What Can You Do Today?
By: Jeff Mount
Oftentimes, we’re overwhelmed by the immensity and need for change in our lives. I need to lose 50 pounds. I need to stop being afraid every day. I need to get rid of X bad habit. I need to complete a degree program. I need to change career fields, or figure one out for the first time. I need to buy a house for my family. These are huge goals, lofty goals.
What I’ve seen in my own life, and in the lives of many people around me, is that the enormity of the goal, or sometimes the enormity of the problem, seems so vast and insurmountable that one does not know where to begin. And our culture has more capacity for distraction than ever before. But I don’t think that where to begin is the problem. Just begin. Somewhere. Anywhere. Take a step. Make a decision. Do a bit of research. Ask someone who’s been there. But do something.
What can you do today?
See, life is not static or stagnant. We don’t ever stay in one place. While we think we’re staying stuck, we’re actually decaying and drifting away. We are always moving, always transitioning. We are either moving towards our goals, our dreams, our true identity, or we are absolutely moving away from it. There is no third option.
In a self-defense situation, the fight/flight/freeze continuum is deceiving. Fight or flight may move us to safety. Freeze almost never does. So while we aren’t physically moving, the danger is increasing with every moment we don’t move.
“The journey of a thousand miles begins with a single step.” -Lao Tzu
“One day at a time.” -Alcoholics Anonymous
In the Hebrew tradition, Nehemiah was called out of service to a foreign king to return to his homeland to rebuild the walls of Jerusalem. He encountered many obstacles – enemies outside of the walls, naysayers within. At times his workers built the walls with brick and mortar in one hand, and a shield or a sword in the other. But the walls were rebuilt – one brick at a time.
What can you do this hour?
I know I was put here on this Earth to teach. To make people safer, to help people live fuller, more complete lives. To help people gain freedom. I know I don’t always do it well – my own stuff routinely gets in the way. Whether I’m qualified is not for me to judge. But today I can move towards that purpose. I can map out a plan for a new Krav Maga program and e-mail it to a trusted ally. I can write this blog and try like hell not to be a hypocrite with what I’m saying. I can crush my workout. I can pack my meals full of clean food. I can listen to my instructors and staff, and try to hear their heartfelt concerns. I can cast a vision for my front desk staff, who might doubt that answering a phone cheerfully and wiping down a mirror diligently somehow doesn’t play a part in making people safer (it does). I can teach a class and give it everything I have. I can remember the names of the people I meet today. I can rest when I need to, because I’m in this for the long haul. This isn’t a sprint – it’s a marathon. It’s not a quick skirmish – it’s a long, protracted battle against many enemies, a siege against some very ingrained strongholds.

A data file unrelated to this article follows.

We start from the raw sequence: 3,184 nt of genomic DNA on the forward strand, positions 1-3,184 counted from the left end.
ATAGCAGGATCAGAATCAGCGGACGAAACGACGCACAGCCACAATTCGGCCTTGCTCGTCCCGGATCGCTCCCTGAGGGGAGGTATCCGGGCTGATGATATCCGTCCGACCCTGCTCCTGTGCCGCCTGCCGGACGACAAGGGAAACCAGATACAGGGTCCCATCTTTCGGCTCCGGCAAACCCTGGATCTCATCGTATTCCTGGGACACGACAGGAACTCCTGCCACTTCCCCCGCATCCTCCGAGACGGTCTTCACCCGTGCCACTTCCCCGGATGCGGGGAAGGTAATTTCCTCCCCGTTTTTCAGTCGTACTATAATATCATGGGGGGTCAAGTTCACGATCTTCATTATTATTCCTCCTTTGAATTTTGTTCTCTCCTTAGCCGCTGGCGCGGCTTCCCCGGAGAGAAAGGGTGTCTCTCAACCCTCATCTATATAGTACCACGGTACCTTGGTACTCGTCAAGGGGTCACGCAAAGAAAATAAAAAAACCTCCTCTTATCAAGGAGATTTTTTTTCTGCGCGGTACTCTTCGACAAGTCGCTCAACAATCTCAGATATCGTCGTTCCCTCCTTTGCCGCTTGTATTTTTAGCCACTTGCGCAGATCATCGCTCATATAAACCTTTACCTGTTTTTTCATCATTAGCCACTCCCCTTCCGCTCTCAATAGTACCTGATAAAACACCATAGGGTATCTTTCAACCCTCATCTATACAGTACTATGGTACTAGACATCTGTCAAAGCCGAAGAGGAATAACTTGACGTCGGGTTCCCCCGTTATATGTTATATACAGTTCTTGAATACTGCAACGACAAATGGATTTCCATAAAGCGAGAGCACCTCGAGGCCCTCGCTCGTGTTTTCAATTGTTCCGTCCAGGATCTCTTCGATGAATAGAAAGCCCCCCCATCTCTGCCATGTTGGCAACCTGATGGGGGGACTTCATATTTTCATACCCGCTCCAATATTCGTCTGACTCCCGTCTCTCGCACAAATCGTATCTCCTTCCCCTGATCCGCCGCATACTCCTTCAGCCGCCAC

What can you do this minute?
No, really – what can you actually do right now? Call a friend you’ve lost touch with – someone that brought strength and goodness into your realm. Schedule a workout, then do it. If you’ve already done a workout, do another one. Cook yourself a good, healthy meal. Do one thing you’re afraid of. Forgive someone who’s wronged you. Ask forgiveness of someone you’ve wronged. Speak up when you’ve been afraid before. Keep quiet when you’ve spoken rashly before. Let people feel the gravity, the weight of who you are. Do something you’re afraid of. If you’ve never thrown a punch or hit a pad, throw a punch. If you’re comfortable throwing a punch, throw a kick. Don’t do what you’re already good at. Do what you’re not good at. Call someone to have a hard conversation instead of wussing out and e-mailing them. If you struggle to be alone, spend time alone. If you struggle to be with people, go out and be with them. The things you can do are as diverse as you are. But you don’t get a pass just because you don’t know what to do.